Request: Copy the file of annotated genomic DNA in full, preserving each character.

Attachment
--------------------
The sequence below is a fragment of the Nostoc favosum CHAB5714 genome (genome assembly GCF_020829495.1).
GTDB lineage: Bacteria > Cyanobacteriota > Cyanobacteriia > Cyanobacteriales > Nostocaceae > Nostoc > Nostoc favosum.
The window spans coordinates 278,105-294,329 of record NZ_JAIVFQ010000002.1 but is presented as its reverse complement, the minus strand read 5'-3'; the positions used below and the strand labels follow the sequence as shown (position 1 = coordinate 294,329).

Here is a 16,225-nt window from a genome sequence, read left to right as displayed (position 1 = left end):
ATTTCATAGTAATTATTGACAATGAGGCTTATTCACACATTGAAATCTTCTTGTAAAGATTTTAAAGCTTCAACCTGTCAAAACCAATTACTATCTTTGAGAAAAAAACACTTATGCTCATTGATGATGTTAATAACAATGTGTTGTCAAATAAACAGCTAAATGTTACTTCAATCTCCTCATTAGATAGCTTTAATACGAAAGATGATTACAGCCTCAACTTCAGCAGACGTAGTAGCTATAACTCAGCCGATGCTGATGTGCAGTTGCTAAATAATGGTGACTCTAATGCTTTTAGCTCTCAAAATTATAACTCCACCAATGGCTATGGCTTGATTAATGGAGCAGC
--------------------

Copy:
The sequence below is a fragment of the Nostoc favosum CHAB5714 genome (genome assembly GCF_020829495.1).
GTDB lineage: Bacteria > Cyanobacteriota > Cyanobacteriia > Cyanobacteriales > Nostocaceae > Nostoc > Nostoc favosum.
The window spans coordinates 278,105-294,329 of record NZ_JAIVFQ010000002.1 but is presented as its reverse complement, the minus strand read 5'-3'; the positions used below and the strand labels follow the sequence as shown (position 1 = coordinate 294,329).

Here is a 16,225-nt window from a genome sequence, read left to right as displayed (position 1 = left end):
ATTTCATAGTAATTATTGACAATGAGGCTTATTCACACATTGAAATCTTCTTGTAAAGATTTTAAAGCTTCAACCTGTCAAAACCAATTACTATCTTTGAGAAAAAAACACTTATGCTCATTGATGATGTTAATAACAATGTGTTGTCAAATAAACAGCTAAATGTTACTTCAATCTCCTCATTAGATAGCTTTAATACGAAAGATGATTACAGCCTCAACTTCAGCAGACGTAGTAGCTATAACTCAGCCGATGCTGATGTGCAGTTGCTAAATAATGGTGACTCTAATGCTTTTAGCTCTCAAAATTATAACTCCACCAATGGCTATGGCTTGATTAATGGAGCAGC